FG: Sure. We're actually looking for feedback from our customers on what we should do there. We have an opportunity. We're deciding right now what we want this kit to be when it debuts in the Whidbey timeframe. We have a couple of ideas—maybe it's an enterprise-type application, perhaps it's a game. But it's important that we get the best starter kit out there we can, and we're working on it. Within the next couple of weeks, we expect to start talking more broadly about what those pieces are and will be.

The other thing I didn't mention about our announcement this week is our Tablet PC Game SDK. This is another area that we're pretty pumped because the Tablet is a great device, and the pen really does change the way you can envision either doing games and/or just mainstream computing in general. Using a pen makes it easier to work with the computer. Our Tablet PC Game SDK is for all-around the casual game developer. It has abstractions and .NET classes that allow you to quickly and easily understand how to do a background, how to do things like velocity, how to figure out pen movement—basically, how to integrate pen input into the games.

The first game we're shipping is called Arcs of Fire, and you can go to the Web site now and get a look at the specification. This is an in-progress piece. We're working with our friends at 3 Leaf Development.

We'll reach out to the community throughout the entire process. So you're seeing the spec today; the SDK will drop this week; the Arcs of Fire first version of the game will be out there. People will be able to interact with us and tell us what they think. We fully expect to see new games come from this. The code itself will be available to everybody as a sort of reference-type application. It will include full, derivative rights, so you can do with it what you will.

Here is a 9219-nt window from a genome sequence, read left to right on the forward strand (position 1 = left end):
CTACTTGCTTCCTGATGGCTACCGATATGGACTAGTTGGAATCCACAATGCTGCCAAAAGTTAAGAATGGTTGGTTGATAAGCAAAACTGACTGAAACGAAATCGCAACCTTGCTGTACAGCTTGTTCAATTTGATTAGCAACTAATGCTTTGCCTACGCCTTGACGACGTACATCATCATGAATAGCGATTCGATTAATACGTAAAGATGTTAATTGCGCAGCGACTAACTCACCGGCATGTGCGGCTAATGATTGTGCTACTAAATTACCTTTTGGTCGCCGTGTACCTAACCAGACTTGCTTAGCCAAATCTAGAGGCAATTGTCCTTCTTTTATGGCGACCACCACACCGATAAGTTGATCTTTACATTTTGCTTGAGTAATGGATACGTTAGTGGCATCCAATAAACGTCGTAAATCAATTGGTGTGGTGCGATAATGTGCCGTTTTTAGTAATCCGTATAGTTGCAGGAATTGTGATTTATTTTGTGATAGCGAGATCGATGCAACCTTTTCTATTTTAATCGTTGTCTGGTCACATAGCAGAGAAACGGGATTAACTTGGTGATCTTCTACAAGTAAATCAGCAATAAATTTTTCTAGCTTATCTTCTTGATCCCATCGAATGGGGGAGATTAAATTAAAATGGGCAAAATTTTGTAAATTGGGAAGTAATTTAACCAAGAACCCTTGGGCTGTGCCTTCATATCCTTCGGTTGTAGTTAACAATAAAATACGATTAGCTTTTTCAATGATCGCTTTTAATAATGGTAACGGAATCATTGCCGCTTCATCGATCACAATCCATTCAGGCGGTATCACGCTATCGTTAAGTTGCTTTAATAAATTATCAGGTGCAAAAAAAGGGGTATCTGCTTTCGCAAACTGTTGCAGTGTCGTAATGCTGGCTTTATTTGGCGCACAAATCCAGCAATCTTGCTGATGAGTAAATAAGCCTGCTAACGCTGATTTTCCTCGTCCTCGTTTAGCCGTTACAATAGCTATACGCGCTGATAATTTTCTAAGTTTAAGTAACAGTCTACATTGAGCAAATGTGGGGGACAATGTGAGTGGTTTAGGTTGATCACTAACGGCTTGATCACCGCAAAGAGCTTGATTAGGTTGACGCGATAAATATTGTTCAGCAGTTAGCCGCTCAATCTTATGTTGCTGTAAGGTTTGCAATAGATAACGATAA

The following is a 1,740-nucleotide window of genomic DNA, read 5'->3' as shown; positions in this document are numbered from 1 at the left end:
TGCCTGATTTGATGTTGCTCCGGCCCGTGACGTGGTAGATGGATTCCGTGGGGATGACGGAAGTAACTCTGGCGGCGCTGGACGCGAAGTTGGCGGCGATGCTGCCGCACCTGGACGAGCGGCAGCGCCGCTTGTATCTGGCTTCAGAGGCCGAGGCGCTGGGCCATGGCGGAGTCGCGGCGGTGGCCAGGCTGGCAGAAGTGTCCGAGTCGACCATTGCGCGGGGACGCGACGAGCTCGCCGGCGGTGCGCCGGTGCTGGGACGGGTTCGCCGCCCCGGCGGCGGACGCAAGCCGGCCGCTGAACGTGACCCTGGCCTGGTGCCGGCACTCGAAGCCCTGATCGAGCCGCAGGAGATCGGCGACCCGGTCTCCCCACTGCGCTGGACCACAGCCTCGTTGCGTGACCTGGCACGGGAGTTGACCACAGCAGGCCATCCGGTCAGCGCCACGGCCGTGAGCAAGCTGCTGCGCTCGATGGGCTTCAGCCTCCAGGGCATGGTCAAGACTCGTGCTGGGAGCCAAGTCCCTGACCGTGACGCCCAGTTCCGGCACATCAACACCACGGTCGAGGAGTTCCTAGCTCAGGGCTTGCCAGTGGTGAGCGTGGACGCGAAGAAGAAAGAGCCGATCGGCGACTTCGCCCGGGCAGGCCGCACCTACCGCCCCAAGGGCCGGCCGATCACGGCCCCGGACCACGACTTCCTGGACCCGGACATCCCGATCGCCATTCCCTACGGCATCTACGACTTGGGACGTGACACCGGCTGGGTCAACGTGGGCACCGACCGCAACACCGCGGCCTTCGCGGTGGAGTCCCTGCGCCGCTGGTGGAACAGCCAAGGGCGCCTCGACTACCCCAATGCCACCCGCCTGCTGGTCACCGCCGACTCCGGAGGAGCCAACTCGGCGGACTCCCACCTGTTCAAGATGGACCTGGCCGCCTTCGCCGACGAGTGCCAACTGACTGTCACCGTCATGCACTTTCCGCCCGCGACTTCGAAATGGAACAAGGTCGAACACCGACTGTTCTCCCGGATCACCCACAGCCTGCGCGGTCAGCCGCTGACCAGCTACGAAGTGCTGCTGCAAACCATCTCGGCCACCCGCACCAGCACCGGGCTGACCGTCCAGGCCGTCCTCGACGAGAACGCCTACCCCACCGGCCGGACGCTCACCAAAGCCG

One of the things I'm going to do is probably a build a football-simulation game for my Xs and Os. We think the game SDK is a fun way to learn about the Tablet, to learn about the pen, and to learn about how to integrate ink into an application.

We're also going to be showing some of the mobile features there. So this first game that we ship will be mobile-aware. It'll know if it's on a network, it'll know if it has battery power, and developers can pick up some of that coding expertise by looking at the sample and integrating it into their application.

PM: So developers will be able to download the full source for the application?

FG: The full source for the application will be available. That is correct.

PM: A lot of developers are not familiar with the development opportunities for the Tablet PC in pen and ink. What are some of the more commonplace scenarios that would make developers want to enable pen and ink in their applications?

FG: I think the key point for developers and for companies in general is to understand that this platform and the pen itself will change and open up new opportunities for them. Your applications can be used in new ways. This means you can attract new users, who will get new things out of your applications. The bullet points, if you will, are that Tablet PC is a great platform for note-taking, a great platform for annotating documents, and a great platform for walking around. For example, it's a great device for cases where you're standing up and using your machine and settings in situations where a keyboard-based or a notebook machine are simply too hard to hard to use and/or too awkward.

We're trying to make sure that developers and ISVs alike look at some of these scenarios, think about how their applications can be used in those scenarios, and then take that to market to their customers.

About the Author

Patrick Meader is editor in chief of Visual Studio Magazine.